HR Policy Differences Seen for Military Reservists' Pay, Benefits

May 5, 2003 ( - Policies for pay and other benefits for those called up for duty in the military services vary widely compared to what is required by the Uniformed Services Employment and Reemployment Rights Act (USERRA).

A Web-based survey in late March and early April by Mercer Human Resource Consulting of 201 US employers found that more than a third of those responding (37%) increased pay for military leave; the remainder made no change.

Most of the companies surveyed (68%) pay reservists the difference between their civilian and military compensation while on active duty, and a small minority (8%) provides full civilian pay in addition to any military pay. However, 23% give no pay to active duty reservists at all, a stance consistent with USERRA requirements. The law does not require employers to continue regular pay during an employee’s period of uniformed service.

Of the companies surveyed, one-fifth (21%) award eight weeks or less of pay for military leave. At the other extreme, 46% provide pay for a year or more, including 27% who provide military leave pay for an unlimited amount of time, according to the survey.

Employers likewise take a variety of different approaches to medical benefits for their military reservists and their families. Four out of 10 continue the employer-sponsored coverage at existing levels/contributions indefinitely. About one-quarter (27%) allow reservists to maintain existing coverage through COBRA, and 5% terminate employer coverage upon the reservist’s eligibility for TRICARE, the health benefits program provided by the US government to military members and their families.

The remainder (27%) allow the continuation of employer-sponsored coverage for a limited amount of time before switching to COBRA or TRICARE coverage.

Staffing Vacancies

When it comes to coping with the loss of the reservist’s services, military call-ups have created many staffing vacancies and shortages among US employers. Most (69%) have increased overtime for remaining workers or redistributed the workloads of absent employees, while others (21%) are hiring temporary workers to fill the vacancies. The remainder (10%) say they are using a combination of these approaches.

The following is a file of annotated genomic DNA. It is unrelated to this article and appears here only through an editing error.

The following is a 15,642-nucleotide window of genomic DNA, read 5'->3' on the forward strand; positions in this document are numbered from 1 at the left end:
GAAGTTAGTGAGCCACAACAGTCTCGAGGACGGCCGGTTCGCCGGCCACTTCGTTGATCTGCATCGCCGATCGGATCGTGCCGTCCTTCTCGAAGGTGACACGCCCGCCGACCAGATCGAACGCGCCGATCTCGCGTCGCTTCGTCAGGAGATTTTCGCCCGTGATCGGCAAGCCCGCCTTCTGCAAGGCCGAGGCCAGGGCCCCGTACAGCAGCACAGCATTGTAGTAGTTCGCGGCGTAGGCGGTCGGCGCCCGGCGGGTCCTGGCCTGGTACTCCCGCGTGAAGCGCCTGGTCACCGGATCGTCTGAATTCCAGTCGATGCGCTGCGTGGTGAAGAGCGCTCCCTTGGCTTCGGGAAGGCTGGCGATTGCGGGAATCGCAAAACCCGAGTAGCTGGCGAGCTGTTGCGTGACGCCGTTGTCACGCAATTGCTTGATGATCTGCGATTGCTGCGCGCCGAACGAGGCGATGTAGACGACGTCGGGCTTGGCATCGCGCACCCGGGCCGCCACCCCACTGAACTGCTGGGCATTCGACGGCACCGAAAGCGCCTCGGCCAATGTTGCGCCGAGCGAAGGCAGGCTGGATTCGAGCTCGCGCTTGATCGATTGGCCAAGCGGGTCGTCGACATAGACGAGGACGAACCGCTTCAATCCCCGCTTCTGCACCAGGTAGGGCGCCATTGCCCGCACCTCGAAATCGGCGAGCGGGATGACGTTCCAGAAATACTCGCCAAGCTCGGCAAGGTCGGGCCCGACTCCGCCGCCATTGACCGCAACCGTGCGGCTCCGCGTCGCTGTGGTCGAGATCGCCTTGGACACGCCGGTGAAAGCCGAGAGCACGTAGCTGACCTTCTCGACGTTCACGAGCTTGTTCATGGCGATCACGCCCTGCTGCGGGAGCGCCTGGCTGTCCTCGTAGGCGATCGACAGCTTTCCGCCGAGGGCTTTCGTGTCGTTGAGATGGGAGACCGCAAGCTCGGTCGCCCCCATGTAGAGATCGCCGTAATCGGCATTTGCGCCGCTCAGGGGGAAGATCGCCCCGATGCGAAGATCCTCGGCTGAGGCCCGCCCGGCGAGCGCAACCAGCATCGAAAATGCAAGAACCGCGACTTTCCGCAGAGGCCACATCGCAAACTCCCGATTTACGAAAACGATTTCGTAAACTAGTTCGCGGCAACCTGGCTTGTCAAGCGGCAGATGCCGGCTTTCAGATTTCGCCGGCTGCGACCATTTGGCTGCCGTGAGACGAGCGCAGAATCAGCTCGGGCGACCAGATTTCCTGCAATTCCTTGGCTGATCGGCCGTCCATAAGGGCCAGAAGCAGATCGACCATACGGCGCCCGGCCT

Employers are providing a range of special support services to families and work groups affected by the military call-ups. Common actions include information hotlines (19% of the responding companies), loans to reservists’ families (11%), and transportation, education, and housing assistance (6%). Other actions include support groups, care packages, and special efforts by company-sponsored employee assistance programs (EAPs) to serve the needs of military families.

The military call-ups have had virtually no effect on the executive ranks of the responding companies and minimal effect on management employees. The employee group most affected was professional/technical employees, followed by nonexempt clerical/technician and nonunion hourly employees.

USERRA protects an employee’s rights to continued benefits during a leave for military duty, to reemployment after the leave, and to full seniority and retirement plan credits or contributions upon reemployment. The law also protects individuals from discrimination in hiring, promotion, benefits, and retention on the basis of present and future membership in the uniformed services.